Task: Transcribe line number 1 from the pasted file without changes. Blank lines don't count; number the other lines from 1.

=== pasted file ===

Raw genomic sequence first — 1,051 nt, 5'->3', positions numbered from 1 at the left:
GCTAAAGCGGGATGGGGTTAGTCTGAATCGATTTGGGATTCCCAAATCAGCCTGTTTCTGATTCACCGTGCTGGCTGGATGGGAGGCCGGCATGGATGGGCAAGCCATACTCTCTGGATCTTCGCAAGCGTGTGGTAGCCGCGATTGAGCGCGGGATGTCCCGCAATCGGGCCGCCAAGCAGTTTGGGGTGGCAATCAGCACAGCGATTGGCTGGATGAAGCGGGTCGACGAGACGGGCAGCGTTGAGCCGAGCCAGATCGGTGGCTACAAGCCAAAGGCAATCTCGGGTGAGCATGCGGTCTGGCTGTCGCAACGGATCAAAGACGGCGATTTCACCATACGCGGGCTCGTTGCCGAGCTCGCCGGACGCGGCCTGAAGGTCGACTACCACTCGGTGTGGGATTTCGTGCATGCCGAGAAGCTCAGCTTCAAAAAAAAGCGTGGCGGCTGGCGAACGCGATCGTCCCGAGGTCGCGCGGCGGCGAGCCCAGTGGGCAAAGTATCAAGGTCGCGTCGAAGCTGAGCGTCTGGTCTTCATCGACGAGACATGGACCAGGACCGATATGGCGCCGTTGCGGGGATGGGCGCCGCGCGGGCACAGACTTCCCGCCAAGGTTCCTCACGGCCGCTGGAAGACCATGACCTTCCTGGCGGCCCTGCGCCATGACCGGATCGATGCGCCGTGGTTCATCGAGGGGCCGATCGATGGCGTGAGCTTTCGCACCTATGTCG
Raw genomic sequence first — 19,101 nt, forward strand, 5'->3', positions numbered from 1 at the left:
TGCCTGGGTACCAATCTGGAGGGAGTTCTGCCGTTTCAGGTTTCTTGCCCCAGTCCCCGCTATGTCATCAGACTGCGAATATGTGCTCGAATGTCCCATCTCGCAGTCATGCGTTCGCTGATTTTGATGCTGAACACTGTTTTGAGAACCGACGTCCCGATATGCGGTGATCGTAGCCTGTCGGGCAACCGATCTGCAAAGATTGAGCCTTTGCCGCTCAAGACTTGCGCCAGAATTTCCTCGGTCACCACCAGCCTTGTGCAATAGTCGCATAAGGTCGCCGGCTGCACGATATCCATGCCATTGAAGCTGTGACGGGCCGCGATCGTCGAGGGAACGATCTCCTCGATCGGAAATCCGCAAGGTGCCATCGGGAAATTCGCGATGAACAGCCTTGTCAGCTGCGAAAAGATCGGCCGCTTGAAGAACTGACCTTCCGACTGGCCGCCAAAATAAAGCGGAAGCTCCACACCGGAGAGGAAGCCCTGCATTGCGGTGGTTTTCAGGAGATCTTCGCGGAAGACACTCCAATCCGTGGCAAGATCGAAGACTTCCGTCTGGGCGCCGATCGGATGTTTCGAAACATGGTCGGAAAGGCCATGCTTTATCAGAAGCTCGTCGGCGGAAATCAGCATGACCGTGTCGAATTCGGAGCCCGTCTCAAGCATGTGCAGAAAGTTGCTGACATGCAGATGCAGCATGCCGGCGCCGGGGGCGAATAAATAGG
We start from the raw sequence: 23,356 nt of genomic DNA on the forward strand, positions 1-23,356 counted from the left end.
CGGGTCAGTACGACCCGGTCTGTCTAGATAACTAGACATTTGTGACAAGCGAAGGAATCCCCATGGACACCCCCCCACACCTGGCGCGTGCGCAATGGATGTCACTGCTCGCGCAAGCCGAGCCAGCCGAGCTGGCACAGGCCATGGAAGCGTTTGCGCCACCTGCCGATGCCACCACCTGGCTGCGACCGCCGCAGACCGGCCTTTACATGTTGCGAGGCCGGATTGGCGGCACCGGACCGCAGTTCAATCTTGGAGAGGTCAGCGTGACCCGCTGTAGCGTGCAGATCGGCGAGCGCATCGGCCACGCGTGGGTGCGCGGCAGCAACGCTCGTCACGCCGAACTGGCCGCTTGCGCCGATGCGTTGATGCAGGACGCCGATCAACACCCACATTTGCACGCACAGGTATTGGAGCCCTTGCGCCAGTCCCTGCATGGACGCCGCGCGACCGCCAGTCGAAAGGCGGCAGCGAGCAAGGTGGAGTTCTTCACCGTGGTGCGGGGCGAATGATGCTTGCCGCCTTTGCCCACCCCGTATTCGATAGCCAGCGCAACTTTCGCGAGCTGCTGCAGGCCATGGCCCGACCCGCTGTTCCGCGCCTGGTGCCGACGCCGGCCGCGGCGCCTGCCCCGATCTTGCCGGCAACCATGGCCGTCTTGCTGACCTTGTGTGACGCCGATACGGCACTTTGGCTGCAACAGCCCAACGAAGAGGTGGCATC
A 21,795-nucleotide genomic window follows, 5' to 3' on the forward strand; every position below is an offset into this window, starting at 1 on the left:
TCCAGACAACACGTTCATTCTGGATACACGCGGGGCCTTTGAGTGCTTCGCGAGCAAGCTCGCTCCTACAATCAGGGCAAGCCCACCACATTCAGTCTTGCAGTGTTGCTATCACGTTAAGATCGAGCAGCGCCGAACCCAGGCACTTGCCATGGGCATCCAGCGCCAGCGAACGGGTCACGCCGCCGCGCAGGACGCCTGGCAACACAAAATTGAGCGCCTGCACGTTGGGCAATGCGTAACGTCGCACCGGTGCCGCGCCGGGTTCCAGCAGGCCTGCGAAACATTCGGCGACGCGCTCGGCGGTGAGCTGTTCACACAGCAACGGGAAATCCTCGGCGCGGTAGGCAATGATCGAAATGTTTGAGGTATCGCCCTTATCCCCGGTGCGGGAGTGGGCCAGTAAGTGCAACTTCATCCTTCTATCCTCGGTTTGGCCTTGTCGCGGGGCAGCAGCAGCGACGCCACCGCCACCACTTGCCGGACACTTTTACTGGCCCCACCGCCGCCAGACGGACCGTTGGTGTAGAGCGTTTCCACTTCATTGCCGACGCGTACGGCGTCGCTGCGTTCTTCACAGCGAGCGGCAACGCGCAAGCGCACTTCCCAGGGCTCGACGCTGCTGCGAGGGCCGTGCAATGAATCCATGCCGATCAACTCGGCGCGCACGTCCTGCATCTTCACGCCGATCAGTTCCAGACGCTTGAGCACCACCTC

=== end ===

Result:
Raw genomic sequence first — 1,051 nt, 5'->3', positions numbered from 1 at the left: